The atonement. Widdlezig. A fragment of modern history. A stir in the household. Civil war

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H. Colburn, 1840
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Page 274 - Bland; on the left, three other squadrons, commanded by Lord Ancrum. The second line consisted of five battalions, placed to face the openings of the front line, with three pieces of cannon placed between the first and second battalions on the right and left of the same line : in order that if the enemy either broke through the centre, or outflanked either the right or left of the front, they might conveniently play upon them. To support both, and as a final reserve, were placed the remaining four...
Page 271 - The arrival of his Royal Highness the Duke has done the business, animated our army, and struck the rebels with terror and confusion. He lost no time to improve these advantages, marched the whole army yesterday to Linlithgow and the adjacent places, and continued his march this morning to Falkirk ; the rebels always flying before him. This morning the rebels renewed their...
Page 269 - I hoped that the rebels, flushed with their late success, would have given us an opportunity of finishing the affair at once; which, I am morally sure, would have been in our favour, as the troops in general shewed all the spirit that I could wish, and would have retrieved whatever slips were past. But, to my great astonishment, they had blown up their powder magazines, and were retired over the Forth at Frew, leaving their cannon behind them, and a number of their sick and wounded, besides twenty...
Page 270 - But, to my great astonishment, they had blown up their powder magazines, and were retired over the Forth at Frew, leaving their cannon behind them, and a number of their sick and wounded, besides twenty of our wounded prisoners taken at the late affair, which I have found here. I hope to be at Stirling to-morrow, from whence I shall be better able to inform you of all this strange flight. " Brigadier Mordaunt with the two regiments of dragoons, and Lieutenant-Colonel Campbell with the Highlanders,...
Page 223 - Providence had given the country an admirable law for the maintenance of the poor ; under the provisions of which, besides wholesome and regular diet, they were relieved from the worry of ever seeing or being pestered by their relations or friends, and, by the salutary regulations of their respective residences, relieved from the trouble of taking any unnecessary exercise. With regard to their servants, it is impossible to convey an adequate idea of the manner in which they treated them ; believing,...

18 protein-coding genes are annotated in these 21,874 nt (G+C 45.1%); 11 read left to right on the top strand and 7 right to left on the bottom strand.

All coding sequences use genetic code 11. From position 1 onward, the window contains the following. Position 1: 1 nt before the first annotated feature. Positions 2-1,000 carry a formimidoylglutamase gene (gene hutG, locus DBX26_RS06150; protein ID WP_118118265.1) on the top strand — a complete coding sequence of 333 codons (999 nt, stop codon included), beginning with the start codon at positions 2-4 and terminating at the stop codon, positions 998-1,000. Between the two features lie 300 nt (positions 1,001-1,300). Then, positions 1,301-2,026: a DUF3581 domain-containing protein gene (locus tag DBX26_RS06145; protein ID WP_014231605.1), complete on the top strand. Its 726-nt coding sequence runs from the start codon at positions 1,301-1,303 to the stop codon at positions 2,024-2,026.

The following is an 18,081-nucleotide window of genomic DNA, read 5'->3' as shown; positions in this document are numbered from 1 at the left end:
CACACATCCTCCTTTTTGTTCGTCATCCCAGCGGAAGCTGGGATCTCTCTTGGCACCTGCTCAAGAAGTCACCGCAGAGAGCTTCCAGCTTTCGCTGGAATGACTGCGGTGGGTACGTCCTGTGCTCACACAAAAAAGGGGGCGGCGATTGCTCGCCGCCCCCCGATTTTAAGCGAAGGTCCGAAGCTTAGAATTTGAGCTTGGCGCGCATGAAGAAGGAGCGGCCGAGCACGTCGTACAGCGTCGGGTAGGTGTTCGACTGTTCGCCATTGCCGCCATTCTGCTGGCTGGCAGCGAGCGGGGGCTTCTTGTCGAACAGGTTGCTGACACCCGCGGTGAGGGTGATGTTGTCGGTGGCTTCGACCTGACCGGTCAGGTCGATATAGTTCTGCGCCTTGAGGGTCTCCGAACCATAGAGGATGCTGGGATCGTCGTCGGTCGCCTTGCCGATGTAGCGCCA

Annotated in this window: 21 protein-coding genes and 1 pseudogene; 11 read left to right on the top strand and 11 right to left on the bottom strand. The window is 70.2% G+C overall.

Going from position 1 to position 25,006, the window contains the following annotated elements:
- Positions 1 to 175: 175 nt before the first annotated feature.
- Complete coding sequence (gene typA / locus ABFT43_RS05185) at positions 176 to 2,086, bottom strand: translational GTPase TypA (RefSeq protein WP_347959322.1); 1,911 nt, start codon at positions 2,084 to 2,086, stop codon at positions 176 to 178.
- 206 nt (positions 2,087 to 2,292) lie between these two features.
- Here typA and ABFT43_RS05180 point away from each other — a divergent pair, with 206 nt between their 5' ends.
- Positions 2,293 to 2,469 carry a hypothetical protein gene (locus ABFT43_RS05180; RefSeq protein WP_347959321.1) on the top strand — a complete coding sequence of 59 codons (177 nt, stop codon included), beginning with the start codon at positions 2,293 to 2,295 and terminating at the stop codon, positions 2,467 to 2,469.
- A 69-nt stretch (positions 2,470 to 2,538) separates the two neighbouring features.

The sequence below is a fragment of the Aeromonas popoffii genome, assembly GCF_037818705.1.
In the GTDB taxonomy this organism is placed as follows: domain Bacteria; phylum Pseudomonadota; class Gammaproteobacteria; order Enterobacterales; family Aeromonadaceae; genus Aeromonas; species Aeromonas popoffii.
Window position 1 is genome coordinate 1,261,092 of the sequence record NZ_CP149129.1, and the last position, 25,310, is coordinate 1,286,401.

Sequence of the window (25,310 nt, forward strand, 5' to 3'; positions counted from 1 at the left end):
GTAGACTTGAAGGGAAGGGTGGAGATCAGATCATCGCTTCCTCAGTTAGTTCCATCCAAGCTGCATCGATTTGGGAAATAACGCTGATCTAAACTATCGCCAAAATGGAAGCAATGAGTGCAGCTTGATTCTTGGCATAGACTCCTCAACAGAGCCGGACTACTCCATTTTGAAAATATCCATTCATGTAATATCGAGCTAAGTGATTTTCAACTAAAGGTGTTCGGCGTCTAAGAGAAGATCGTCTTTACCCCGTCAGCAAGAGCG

Page 269 - ... and to the corresponding dread and panic of the rebels, is afforded in two letters, of which, although historical records are perhaps imperfectly remembered in days when greater deeds and more astounding victories have almost obliterated the recollection of Blenheim, Malplaquet, and Oudenard, seem to justify their insertion here. One of these letters is addressed by his Royal Highness the Duke of Cumberland to the Duke of Newcastle, dated from Falkirk ; the other to the same nobleman, by the...
Page 266 - It is all part of the same system — thanks to George Brown my eyes are opened. My own selfishness and waywardness have caused all the manoeuvring and deception in my household, of which I have complained. — I'll start fresh — take a new course — burn my steel traps — tie up the dogs — pull down my defiance to beggars, and, for the future, continue to recollect that there really is somebody else in the world besides Mr. Singleton Munns.
Page 233 - I tell you what, sir," said Munns, "my comfort is not to be disturbed by your noise : — if ever you tumble down stairs again, and hurt yourself in this way, I'll have you horsewhipped — so get along, and no more crying." This threat may seem outre and unnatural ; but a fact is recorded as true, which fully justifies it. During the rebuilding of the church of St. Paul, Covent Garden, after its destruction, by fire, on the 17th of September, 1795, a bricklayer's labourer was working on the scaffold,...
Page 227 - ' it is all very well for you, ma'am, who think of nobody but yourself, to keep this sick man and his children about the premises, I don't like pulmonary complaints so near me — I have heard they are catching." " So have I," said the lady, " but I take care never to go near them." "They must go, Mrs. Munns,

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